Monday 22 January 2018

The marriage referendum

At the start of the campaign, the Minister for Health, Leo Varadkar, came out in public as a gay man
At the start of the campaign, the Minister for Health, Leo Varadkar, came out in public as a gay man


This week citizens will vote Yes or No to a proposal to include a new clause about marriage in the Constitution. The new clause provides that two people may marry each other, regardless of their sex. The Marriage Referendum debate has been divisive, as with other referendums related to social issues.

Neither the Yes or No sides can claim to have remained above what has been, at times, an unpleasant debate. Yet the campaign has also been marked by moments of great personal courage and conviction. In such moments, the substance of the issue before the people has been illuminated in its simplicity.

At the start of the campaign, the Minister for Health, Leo Varadkar, came out in public as a gay man. Former Minister for Defence Pat Carey, an older man of another generation, also spoke publicly about his sexuality. Former President Mary McAleese, who has urged a Yes, has said the referendum is "about Ireland's children, gay children". Mrs McAleese, a canon lawyer and committed Catholic, has also said passing the referendum would help dismantle the "architecture of homophobia" in the country.

The accusation of "homophobia", highlighted early in the campaign, has given rise to the most vitriolic exchanges. As a result, for the most part, the early weeks of the debate regrettably became mired in a degree fear and of recrimination, which has proved to be counter-productive. The No side has taken exception to the term "homophobia" and has made a determined case on issues it believes are central to the decision that citizens will take on Friday.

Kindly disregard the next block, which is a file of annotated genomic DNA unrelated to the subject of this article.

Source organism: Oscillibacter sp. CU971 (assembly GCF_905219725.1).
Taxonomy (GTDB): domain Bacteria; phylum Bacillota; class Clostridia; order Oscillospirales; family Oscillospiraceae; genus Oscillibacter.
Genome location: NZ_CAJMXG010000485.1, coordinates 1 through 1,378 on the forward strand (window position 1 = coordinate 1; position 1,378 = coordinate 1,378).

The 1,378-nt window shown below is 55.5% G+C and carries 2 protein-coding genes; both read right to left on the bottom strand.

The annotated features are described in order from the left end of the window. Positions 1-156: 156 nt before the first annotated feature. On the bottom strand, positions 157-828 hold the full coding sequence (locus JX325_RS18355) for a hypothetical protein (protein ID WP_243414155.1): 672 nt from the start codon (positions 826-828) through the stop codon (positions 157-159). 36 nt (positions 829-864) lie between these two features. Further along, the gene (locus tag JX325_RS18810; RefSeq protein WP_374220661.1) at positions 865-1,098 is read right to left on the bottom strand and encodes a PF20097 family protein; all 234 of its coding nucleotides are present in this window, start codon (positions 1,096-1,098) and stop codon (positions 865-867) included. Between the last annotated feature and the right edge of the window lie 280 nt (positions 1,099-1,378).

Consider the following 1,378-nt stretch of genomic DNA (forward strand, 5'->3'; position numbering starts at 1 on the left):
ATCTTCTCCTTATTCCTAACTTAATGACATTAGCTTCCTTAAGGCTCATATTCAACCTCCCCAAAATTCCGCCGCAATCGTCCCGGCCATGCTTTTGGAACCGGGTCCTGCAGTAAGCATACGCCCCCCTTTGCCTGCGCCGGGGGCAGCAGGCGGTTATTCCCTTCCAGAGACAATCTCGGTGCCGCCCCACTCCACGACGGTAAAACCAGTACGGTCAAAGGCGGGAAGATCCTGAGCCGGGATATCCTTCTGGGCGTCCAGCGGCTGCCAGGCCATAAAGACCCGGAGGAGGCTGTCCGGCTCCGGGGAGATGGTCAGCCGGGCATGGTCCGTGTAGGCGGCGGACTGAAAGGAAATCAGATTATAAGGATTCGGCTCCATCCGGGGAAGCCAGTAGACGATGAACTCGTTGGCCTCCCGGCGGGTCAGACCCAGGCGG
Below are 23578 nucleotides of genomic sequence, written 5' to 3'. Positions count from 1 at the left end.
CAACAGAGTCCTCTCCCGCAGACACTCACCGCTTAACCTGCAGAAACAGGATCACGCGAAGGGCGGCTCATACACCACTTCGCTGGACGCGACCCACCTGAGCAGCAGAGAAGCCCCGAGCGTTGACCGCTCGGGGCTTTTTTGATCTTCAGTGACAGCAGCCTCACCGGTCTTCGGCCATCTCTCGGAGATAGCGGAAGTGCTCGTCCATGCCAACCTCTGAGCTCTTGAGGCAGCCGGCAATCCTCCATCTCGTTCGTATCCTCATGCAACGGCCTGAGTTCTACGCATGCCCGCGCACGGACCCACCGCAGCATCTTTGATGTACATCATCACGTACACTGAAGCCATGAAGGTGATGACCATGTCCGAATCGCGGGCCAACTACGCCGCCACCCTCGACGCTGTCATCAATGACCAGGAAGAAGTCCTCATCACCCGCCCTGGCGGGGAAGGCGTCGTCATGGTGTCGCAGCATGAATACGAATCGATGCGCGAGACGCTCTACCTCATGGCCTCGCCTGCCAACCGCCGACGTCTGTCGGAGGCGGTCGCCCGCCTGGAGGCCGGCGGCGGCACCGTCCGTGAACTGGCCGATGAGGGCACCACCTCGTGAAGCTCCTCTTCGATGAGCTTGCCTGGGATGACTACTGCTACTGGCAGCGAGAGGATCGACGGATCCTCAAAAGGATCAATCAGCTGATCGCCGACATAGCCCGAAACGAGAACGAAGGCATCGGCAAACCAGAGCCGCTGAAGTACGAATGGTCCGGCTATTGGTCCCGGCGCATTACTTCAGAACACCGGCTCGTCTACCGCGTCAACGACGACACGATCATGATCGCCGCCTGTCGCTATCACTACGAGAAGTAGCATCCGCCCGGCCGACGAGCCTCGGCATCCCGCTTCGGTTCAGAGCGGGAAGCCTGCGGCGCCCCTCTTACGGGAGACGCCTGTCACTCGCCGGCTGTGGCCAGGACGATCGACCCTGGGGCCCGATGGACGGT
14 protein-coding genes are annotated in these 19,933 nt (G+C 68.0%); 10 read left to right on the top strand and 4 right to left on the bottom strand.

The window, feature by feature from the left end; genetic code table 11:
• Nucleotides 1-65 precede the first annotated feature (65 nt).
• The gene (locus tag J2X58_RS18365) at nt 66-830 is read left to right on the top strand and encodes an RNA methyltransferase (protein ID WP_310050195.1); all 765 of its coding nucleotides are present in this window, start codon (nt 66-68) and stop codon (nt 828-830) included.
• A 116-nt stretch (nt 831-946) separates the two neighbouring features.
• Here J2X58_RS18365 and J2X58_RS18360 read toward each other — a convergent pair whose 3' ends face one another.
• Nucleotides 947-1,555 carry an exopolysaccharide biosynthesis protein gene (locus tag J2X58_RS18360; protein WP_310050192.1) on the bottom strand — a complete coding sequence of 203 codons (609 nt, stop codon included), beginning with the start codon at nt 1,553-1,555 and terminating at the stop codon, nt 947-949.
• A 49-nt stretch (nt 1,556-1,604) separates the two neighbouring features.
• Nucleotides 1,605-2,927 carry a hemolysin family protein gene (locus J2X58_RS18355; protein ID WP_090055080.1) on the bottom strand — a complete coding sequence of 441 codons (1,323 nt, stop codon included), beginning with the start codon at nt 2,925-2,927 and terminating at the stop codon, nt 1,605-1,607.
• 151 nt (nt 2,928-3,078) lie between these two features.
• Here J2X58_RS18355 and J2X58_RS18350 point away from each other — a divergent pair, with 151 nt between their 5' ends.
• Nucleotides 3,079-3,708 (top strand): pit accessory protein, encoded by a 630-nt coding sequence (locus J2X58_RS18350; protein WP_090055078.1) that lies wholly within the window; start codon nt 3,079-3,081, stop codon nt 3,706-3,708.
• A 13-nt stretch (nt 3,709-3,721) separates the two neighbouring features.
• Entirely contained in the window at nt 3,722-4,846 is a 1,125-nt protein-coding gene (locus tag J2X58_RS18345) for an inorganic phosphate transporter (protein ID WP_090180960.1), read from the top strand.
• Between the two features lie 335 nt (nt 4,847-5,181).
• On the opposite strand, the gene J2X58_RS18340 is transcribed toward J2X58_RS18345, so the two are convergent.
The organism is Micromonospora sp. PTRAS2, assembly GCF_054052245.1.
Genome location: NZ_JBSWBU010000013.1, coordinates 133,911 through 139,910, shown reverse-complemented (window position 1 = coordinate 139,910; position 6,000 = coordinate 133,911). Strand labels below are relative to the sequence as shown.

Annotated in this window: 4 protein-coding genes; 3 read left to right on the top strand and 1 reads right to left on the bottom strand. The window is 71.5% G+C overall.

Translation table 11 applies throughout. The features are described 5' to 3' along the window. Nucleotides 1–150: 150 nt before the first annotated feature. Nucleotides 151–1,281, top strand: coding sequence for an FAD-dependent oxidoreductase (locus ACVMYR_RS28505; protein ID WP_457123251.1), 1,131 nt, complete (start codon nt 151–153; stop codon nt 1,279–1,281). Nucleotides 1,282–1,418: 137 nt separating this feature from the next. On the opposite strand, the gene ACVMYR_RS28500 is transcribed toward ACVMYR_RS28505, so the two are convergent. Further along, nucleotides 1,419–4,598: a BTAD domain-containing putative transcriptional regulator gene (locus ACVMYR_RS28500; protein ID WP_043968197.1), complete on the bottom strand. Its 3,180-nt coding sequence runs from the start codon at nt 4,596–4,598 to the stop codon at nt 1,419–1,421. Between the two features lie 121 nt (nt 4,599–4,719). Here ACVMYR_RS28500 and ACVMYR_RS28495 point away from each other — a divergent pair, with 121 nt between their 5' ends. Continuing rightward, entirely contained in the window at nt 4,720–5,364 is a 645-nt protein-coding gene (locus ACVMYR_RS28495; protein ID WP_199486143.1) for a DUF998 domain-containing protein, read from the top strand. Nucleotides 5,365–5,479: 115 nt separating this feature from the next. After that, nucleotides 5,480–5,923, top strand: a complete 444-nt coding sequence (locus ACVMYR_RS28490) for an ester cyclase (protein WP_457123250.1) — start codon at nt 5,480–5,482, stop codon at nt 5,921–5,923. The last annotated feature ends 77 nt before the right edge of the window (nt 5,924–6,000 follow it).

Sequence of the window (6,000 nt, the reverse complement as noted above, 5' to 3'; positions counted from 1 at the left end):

That said, Mrs McAleese was correct to point out that the architecture of homophobia still exists to an extent, and needs to be not dismantled, but entirely shattered. It is to be hoped, indeed expected, that the referendum campaign has gone all of the way towards doing that. Those gay citizens who have recounted heartfelt personal testimonies, who have contributed so positively to the debate, and have made such an impression, deserve nothing less.

However, the arguments of many of those minded to vote No has also proved relevant, particularly in the campaign's final weeks. As a result, the debate has highlighted many genuinely-held concerns related to adoption, guardianship, custody and the maintenance of children. The Government, through the Children and Family Relationships Act 2015, has dealt with parentage in the cases of donor-assisted births, but not with surrogacy. It is a matter of some regret that the Government did not legislate on the difficult issue of surrogacy before the referendum campaign got under way. Had the legislature as a whole faced this issue, it would have eased the genuinely-held concerns of those citizens minded to vote No. That said, the issue of surrogacy runs parallel to the main point, as it relates to all citizens, not just those who happen to be gay.

The main point is that tens of thousands of citizens require equality with their fellow citizens of the State. No campaigners believe that there will be unintended consequences to changing the Constitution to allow same-sex marriage. But there are always consequences to changing the law. Fear of consequences is not an excuse for doing nothing.

Today's Sunday Independent/Millward Brown opinion poll shows one-in-four have yet to make up their minds.

The poll indicates that the result of the referendum will be determined by voter turnout on Friday.

It is essential that those entitled to vote do so and are absolutely certain of the reason behind their decision.

Sunday Independent

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